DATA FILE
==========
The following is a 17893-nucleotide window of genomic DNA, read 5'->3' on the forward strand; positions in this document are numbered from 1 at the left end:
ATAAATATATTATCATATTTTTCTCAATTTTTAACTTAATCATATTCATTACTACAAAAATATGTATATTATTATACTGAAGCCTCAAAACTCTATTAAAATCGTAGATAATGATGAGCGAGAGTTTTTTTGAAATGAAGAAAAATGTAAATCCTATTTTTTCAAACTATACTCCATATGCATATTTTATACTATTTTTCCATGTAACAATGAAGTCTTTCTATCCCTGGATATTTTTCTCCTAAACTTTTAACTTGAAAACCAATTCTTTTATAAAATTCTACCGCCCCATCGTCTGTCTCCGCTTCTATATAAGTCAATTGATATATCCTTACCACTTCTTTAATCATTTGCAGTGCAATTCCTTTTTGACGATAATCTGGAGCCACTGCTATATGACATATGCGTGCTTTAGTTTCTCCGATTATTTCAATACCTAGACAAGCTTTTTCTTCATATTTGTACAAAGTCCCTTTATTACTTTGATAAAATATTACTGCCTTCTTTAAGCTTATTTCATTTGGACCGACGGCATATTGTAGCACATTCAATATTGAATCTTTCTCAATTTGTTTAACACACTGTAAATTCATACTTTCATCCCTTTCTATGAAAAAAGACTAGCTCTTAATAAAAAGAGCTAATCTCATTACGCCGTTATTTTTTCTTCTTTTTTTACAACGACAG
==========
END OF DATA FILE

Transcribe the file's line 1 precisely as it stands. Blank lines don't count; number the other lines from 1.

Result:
The following is a 17893-nucleotide window of genomic DNA, read 5'->3' on the forward strand; positions in this document are numbered from 1 at the left end: